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Mary Creagh MP

Member of Parliament
for Wakefield
Assumed office 
5 May 2005
Preceded by David Hinchliffe
Majority 5,154 (11.9%)

Born 2 December 1967 (1967-12-02) (age 42)
Nationality British
Political party Labour
Spouse(s) Adrian Creagh
Alma mater Pembroke College, Oxford, London School of Economics

Mary Helen Creagh (born 2 December 1967) is a British Labour politician, who has been the Member of Parliament for Wakefield since 2005.

Mary Creagh was born and brought up in Coventry of Irish parentage, her father a car factory worker and her mother a primary school teacher, She was educated locally at the Bishop Ullathorne Comprehensive School in Coventry before winning a scholarship to attend Pembroke College, Oxford where she studied modern languages. She finished her studies at the London School of Economics with a MSc in European Studies. She has worked with the European Parliament in Brussels and the European Youth Forum. She taught entrepreneurship at the Cranfield University School of Management from 1997 until her election to Westminster, and spent seven years as a trustee with Rathbone, a national charity.

She was elected as a councillor in the London Borough of Islington in 1998, becoming the Labour group leader (2000-2004), before standing down from the council in 2005.

In 2002 Creagh instigated an investigation into cronyism in the appointment the Islington Council Chief Executive by five Liberal Democrats councillors. After the longest ever investigation by the Standards Board for England her complaint was rejected. Creagh was criticised by the tribunal as "heavily influenced by her political motives" and that she was an "insensitive witness, lacking in balanced judgment and one who was prepared to make assumptions about honesty and integrity of others without any proper basis". However Creagh defended herself saying she "blew the whistle because I believed the Liberal Democrats were not meeting the standards we expect from people in public office. I invite people to look at my evidence and draw their own conclusions." [1]. The Liberal Democrats involved lost their council seats in the 2006 elections.

She was elected as an MP at the 2005 General Election when she succeeded the retiring David Hinchliffe. Mary Creagh was elected with a majority of 5,154 and has remained the MP there since. She made her maiden speech on May 25, 2005 using the occasion to raise issues of poverty in her constituency. She also remembered the locally born sculptor Barbara Hepworth.[1] She was a member of the Human Rights Select Committee from 2005 until 2007, and was the Parliamentary Private Secretary to the Secretary of State for Culture, Media and Sport, Andy Burnham, from 2006 until June 2009. In June 2009 she was made an assistant Government Whip in the Department of Health. In 2007 she was among those MPs who backed Gordon Brown for the leadership of the Labour Party [2].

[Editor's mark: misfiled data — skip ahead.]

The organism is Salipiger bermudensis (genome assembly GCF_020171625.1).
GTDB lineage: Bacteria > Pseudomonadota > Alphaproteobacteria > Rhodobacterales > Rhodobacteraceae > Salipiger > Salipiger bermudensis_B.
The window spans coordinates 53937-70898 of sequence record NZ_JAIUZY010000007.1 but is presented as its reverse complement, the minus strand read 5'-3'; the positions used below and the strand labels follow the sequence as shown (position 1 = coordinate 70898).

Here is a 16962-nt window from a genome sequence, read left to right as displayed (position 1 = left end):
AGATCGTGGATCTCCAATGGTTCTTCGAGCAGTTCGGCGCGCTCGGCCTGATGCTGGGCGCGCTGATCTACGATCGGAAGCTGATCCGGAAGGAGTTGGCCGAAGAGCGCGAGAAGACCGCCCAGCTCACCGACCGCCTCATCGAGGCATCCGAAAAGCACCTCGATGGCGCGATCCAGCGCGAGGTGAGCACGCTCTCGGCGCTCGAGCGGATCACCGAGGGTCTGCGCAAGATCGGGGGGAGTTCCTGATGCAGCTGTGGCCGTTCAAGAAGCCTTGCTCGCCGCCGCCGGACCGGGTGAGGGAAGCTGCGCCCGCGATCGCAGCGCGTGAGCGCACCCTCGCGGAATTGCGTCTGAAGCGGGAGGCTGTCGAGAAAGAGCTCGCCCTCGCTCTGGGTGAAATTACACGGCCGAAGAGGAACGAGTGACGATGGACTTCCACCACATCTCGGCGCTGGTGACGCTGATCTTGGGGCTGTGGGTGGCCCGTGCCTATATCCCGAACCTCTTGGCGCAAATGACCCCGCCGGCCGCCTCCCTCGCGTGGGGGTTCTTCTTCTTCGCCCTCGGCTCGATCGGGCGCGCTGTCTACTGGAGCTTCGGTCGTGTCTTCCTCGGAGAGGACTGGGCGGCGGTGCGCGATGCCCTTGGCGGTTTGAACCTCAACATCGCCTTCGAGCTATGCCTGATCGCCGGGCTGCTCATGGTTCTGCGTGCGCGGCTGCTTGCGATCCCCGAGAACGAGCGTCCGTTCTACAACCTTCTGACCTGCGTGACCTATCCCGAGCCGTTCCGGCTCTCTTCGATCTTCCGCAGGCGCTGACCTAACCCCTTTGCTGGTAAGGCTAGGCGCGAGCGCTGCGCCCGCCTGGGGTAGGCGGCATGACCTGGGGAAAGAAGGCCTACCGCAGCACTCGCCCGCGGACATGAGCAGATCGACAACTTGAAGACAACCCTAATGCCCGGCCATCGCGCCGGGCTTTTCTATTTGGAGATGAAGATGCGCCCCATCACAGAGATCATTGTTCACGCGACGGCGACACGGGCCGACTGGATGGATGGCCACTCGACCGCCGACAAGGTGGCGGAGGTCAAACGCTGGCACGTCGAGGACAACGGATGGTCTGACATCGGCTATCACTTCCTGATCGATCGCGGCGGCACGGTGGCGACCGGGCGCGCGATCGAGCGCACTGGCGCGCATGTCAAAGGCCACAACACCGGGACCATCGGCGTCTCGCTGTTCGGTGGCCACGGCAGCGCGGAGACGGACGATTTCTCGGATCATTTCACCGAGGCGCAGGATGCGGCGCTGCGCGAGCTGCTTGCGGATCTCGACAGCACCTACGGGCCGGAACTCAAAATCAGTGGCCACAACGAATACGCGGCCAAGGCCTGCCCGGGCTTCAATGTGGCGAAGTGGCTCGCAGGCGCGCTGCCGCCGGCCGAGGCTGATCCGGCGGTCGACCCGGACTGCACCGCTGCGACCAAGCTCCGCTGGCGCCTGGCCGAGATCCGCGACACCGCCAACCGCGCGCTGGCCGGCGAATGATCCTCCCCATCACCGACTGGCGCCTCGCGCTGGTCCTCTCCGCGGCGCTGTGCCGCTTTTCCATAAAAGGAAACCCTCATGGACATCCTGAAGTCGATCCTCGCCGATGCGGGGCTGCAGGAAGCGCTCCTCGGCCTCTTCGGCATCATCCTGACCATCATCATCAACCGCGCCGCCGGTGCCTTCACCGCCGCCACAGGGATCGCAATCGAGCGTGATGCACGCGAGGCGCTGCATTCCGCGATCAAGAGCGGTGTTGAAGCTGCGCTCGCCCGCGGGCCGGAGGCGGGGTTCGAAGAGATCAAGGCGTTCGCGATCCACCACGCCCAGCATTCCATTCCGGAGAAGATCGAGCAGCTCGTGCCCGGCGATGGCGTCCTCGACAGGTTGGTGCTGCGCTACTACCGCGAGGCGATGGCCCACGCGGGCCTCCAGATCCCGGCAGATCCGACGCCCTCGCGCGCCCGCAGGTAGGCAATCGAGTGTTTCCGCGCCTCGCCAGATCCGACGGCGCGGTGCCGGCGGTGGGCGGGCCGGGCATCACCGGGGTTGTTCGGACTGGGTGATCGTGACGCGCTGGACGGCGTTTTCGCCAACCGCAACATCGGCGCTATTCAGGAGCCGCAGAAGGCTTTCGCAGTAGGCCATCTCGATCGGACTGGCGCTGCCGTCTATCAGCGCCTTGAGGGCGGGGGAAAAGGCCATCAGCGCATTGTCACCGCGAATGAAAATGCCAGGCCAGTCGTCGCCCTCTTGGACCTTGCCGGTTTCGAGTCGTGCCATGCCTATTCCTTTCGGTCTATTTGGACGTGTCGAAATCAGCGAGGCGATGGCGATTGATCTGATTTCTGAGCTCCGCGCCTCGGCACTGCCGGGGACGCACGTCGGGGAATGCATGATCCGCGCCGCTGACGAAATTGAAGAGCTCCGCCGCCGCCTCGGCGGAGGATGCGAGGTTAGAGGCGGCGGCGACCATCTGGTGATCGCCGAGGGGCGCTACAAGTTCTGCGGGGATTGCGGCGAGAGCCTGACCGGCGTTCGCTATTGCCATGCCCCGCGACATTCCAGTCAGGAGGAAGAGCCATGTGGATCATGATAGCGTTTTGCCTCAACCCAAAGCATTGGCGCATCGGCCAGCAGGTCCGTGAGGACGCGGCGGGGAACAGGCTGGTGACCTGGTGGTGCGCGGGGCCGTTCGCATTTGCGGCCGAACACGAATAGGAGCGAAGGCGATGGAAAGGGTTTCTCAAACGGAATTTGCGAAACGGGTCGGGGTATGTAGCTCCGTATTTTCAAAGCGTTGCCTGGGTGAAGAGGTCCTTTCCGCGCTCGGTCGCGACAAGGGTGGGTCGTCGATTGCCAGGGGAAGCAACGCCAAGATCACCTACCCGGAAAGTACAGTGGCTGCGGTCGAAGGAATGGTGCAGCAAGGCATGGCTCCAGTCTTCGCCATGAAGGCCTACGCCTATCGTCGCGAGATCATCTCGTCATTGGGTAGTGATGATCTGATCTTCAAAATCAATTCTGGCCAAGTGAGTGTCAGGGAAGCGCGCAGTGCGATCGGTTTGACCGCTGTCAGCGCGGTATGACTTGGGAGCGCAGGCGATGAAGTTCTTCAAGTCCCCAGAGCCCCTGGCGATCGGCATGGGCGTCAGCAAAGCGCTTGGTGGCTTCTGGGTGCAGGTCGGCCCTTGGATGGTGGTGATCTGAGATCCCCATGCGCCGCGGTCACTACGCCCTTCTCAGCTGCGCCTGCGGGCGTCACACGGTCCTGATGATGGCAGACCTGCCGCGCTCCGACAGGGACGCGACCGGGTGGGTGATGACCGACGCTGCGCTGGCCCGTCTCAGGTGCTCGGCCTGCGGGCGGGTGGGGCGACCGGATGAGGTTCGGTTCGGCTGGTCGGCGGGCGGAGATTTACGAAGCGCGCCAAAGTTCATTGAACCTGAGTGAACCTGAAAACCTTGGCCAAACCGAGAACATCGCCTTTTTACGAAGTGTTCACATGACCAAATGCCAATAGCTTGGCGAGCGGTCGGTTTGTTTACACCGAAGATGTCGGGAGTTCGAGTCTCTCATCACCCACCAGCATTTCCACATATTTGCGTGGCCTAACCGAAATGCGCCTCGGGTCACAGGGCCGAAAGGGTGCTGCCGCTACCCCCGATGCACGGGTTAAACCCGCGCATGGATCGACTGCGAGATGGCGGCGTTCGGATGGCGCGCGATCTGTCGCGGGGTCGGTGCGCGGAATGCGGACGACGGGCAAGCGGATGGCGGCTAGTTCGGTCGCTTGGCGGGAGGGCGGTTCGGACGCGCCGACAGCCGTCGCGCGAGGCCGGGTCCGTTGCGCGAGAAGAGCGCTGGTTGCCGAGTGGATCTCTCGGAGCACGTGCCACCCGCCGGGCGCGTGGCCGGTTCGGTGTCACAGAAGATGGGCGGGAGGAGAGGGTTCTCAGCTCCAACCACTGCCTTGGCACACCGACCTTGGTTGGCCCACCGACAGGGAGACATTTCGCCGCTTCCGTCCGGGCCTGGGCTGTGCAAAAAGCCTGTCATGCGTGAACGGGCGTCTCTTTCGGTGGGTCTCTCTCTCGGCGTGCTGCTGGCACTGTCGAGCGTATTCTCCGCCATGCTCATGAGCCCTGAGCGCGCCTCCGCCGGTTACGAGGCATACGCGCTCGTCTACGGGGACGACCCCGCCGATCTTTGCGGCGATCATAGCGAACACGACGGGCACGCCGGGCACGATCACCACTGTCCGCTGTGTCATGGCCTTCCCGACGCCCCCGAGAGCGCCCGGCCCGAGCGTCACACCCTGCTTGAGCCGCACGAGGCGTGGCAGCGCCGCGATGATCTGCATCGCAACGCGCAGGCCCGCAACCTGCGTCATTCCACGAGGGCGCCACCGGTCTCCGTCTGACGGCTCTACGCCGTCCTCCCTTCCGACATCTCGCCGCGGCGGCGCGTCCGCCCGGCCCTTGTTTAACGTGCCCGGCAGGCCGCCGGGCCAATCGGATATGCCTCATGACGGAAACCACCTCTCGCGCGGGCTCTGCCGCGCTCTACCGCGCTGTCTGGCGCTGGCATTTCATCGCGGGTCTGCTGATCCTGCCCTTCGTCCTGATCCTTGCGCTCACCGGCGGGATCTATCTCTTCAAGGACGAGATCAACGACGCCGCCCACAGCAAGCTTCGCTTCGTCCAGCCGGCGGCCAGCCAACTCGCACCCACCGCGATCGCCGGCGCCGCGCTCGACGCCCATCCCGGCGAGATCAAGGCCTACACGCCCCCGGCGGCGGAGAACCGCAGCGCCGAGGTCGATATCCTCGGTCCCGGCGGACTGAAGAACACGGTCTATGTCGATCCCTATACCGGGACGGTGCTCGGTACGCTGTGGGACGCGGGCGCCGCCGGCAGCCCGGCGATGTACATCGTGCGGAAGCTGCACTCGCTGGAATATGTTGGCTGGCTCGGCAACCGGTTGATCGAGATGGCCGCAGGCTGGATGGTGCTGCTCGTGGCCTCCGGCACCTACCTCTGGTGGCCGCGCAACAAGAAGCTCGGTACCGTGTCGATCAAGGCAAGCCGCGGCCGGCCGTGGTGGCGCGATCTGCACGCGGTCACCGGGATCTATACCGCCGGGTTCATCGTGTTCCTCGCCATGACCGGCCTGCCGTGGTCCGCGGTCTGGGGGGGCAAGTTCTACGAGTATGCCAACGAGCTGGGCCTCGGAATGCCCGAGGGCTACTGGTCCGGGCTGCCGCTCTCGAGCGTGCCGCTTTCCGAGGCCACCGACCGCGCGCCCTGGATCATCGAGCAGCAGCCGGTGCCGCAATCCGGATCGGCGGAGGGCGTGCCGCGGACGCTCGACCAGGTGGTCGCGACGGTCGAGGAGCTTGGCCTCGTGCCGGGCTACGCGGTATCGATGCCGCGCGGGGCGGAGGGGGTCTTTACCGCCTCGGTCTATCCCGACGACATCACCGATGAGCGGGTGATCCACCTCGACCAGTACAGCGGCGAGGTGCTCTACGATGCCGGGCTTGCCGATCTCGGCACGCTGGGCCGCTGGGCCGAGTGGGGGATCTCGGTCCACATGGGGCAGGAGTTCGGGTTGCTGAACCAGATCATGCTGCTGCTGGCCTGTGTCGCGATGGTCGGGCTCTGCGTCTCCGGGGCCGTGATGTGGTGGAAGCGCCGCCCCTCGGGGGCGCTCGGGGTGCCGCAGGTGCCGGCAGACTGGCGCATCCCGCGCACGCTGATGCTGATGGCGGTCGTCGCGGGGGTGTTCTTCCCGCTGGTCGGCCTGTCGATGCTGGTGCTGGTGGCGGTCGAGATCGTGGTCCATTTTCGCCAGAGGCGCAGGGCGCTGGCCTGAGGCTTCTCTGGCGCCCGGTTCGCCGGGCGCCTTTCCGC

She has campaigned successfully on a number of issues since entering parliament. In 2005 she introduced a Children's Food Bill which sought to introduce minimum nutritional standards for all school meals and take fizzy drinks and sugary snacks out of school vending machines. Both of these measures were accepted by the government and came into law as part of the Education and Inspections Bill 2006.[3]

In 2006 she launched a campaign aimed at preventing scalding injuries in the home. She brought together medical experts, campaign groups, and victims of scalding injuries to lobby the government to change the building regulations to prevent people being severely burned by scalding hot water. The coalition pressured the government to make the fitting of a water temperature regulating device, such as a Thermostatic Mixing Valve (TMV), compulsory in new bathrooms in England. In 2009, after a 3 year "Hot Water Burns Like Fire" campaign, the government confirmed that from April 2010 TMVs would be fitted as standard in all new bathrooms. [4] [5]

In 2009, as Vice-Chair of the All-Party Parliamentary Group for the Prevention of Genocide and Other Crimes Against Humanity, Mary Creagh called on Justice Secretary Jack Straw to tighten UK law so that people accused of genocide could be prosecuted in Britain. She said there was an "impunity gap" which allowed people accused of terrible crimes in places like Rwanda and Bosnia to escape justice and live freely in Britain.[6] As a result of this the government agreed to amend the Coroner's and Justice Bill and tighten the law so that anyone suspected of war crimes anywhere in the world since 1991 and resident in the UK can be prosecuted by UK courts. [7]

She has been married to Adrian Pulham since 2001 and they have a son, Clement (named after the former Labour Prime Minister Clement Attlee) and a daughter, Beatrice [8]. They live in London, with Mary spending weekends in her constituency. She is fluent in French and Italian and enjoys cycling and yoga. She is a member of the GMB Trade Union.


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External links

Parliament of the United Kingdom
Preceded by
David Hinchliffe
Member of Parliament for Wakefield


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